There’s a funny emotion that happens when you pass the threshold of theoretical into possible; it’s called confusion.
I must start this story with a special thanks to a number of you who helped with my “Get Google Glass” campaign. You helped me raise enough money to help me buy Google Glass.
For months, I anguished — that’s probably too exaggerative — about not having Google Glass. A seemingly large number of people I follow on Twitter and Google+ have Glass, which made me want the product even more. Not having some awesome piece of tech made the desire to have the device even greater — the shiny object dangled before my face.
Then an unimaginable event occurred; I could actually afford to buy Glass and I had the opportunity to buy them.
Unfortunately, at least for me, when can appears at the party he sometimes introduces me to sensibility, his despicable playmate. Shortly after I reached my funding goal, I started “ho-humming” and “ho-hawing” about whether I should spend the money on Google Glass.
Of course, after plaguing my social media feeds with “assistance reminders,” you’d think I would eagerly enter my invite code on the Glass site and press “send me my Glass.” But, I didn’t. I thought, and thinking can get you in trouble.
What does Glass do for me now?
One of my first considerations for any new tech is the practical applicability for me now. Because
I’m a guy and like instant gratification I want my tech to have real-world, instant applicability, I wanted to make sure Glass could do what I want or need it to, today.
Thus, in my quest to discover kickass ways I could use Glass, I was unequivocally disappointed.
Glass simply can’t, and probably, to be more specific, won’t for a very long time — at least until Google releases the device for consumer use, or developers get on-board with some killer apps — be more useful than my smartphone and tablet.
What I discovered, is that “normal people” use Glass to record concerts (I’m short and couldn’t see over all the tall people), track exercise (I don’t), or read the news (I use Google News). I even discovered that “normal people” will use Glass to avoid being the target of a mugging. Excuse me? A $1,500 exclusive piece of tech equipment will help me avoid being a mugging target? Let’s get back to reality.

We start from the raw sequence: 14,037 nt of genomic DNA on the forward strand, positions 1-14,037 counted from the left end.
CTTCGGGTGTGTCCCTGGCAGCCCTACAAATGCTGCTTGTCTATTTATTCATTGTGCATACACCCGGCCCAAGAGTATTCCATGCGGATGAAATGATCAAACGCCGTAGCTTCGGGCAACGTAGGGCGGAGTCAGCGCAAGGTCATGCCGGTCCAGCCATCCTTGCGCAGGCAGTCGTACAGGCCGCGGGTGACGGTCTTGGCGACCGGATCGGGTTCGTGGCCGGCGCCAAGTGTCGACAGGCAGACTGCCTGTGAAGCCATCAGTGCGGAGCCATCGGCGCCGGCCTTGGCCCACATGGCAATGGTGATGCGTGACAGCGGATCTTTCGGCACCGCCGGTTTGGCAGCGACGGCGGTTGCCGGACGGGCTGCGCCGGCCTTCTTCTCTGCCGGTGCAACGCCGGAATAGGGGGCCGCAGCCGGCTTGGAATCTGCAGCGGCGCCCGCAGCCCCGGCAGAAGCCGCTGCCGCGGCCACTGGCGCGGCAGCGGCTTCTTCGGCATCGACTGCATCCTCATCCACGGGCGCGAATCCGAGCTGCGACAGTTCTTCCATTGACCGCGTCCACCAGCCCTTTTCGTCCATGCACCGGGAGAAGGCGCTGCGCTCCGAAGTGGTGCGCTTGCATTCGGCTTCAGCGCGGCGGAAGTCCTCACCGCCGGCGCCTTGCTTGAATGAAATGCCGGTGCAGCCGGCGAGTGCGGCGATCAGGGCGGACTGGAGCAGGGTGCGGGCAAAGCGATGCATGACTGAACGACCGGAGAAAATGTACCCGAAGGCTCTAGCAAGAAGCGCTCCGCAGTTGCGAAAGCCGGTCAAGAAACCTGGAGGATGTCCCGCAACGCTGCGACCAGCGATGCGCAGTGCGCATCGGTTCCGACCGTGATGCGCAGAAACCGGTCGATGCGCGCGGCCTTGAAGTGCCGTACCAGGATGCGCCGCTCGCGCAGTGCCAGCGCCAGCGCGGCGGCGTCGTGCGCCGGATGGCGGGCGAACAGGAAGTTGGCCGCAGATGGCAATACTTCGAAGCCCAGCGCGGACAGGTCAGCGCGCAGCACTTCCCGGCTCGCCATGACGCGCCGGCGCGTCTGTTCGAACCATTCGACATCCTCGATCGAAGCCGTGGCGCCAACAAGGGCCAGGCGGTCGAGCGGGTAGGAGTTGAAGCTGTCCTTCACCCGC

The most practical advice was in educational situations, where I could provide some “how to” help for a remote viewer. For instance, I could actually show you what button I’m pushing as we perform our Google Helpout. I also see some benefits from Glass apps like YourShow or Glassentation, which will feed you cue cards for presentations.
Of course, that presumes I make a lot of presentations, and I want to wear Glass while I make them.
Mitch Jackson is an ardent supporter and advocate for Google Glass, and he has some fantastic ideas for how he’ll use Glass. He even held a Glass users meetup of sorts via Spreecast to discuss Glass. Sam Glover criticized the event, but notes one of my biggest hangups: possibly Glass’s best feature is its ability to break the ice and create networking opportunities. If that’s the case, then Glass might just be a lawyer’s most expensive marketing investment with little or no proven ROI. Glass is novel for most people, so naturally there’s a large contingent who will want to experiment. However, I’m not sure novelty justifies the expense.
There’s always networking
Making my decision to ditch Glass, at least for now, wasn’t easy. I stared at this screen for probably an hour.
Google Glass, for all of its glitzy fashion, just doesn’t produce the effects I want. Eventually, Glass will see a price drop, somewhere in the realm of $500. That’s probably a realistic price point for a general consumer product.
Perhaps the 2nd or 3rd generation of Google Glass will fix or improve many of the primary issues, and I’m certain we’ll see more changes that will improve the use. Ultimately, I’m looking for a wearable device that seamlessly compliments my other mobile devices. I’m also looking for something that’s more than a $1000 conversation starter.
Of course, Glass would add some legitimacy to my status as a tech blogger — I’d be at the forefront of “tech savviness” — which naturally boosts my “street cred.”
But the fact is, most of my readers, lawyers, aren’t early adopters. In fact, many readers are late, or more appropriately, last adopters, more concerned about the tech they have now, rather than some futuristic device. That’s just one more reason I didn’t get Glass.
I appreciate everyone who supported my funding campaign, and perhaps you’ll levy the same support for my next futuristic tech device. If you contributed funds, you should see a return within the next few days. I have to press “refund” and a bunch of confirmations about 30 or so times. Needless to say, that might take a bit.
Edit: I’m seeing a lot of pingbacks and links to this post showcasing my “skepticism” for the value of Glass. Please know that I am not skeptical about the value of Glass for lawyers. Glass will become truly exceptional and valuable once it has mass-market access. I can imagine a number of valuable uses for Google Glass.
However, Glass is not at the stage where it’s more valuable than a tablet or smartphone. Thus, my decision not to get Glass now. I’d rather purchase the latest and greatest tablet — probably a Nexus 10 2014 edition — that gives me an immediate return than wait for months (years?) for Glass to provide the same return. My decision is purely an economic productivity decision and not a value decision.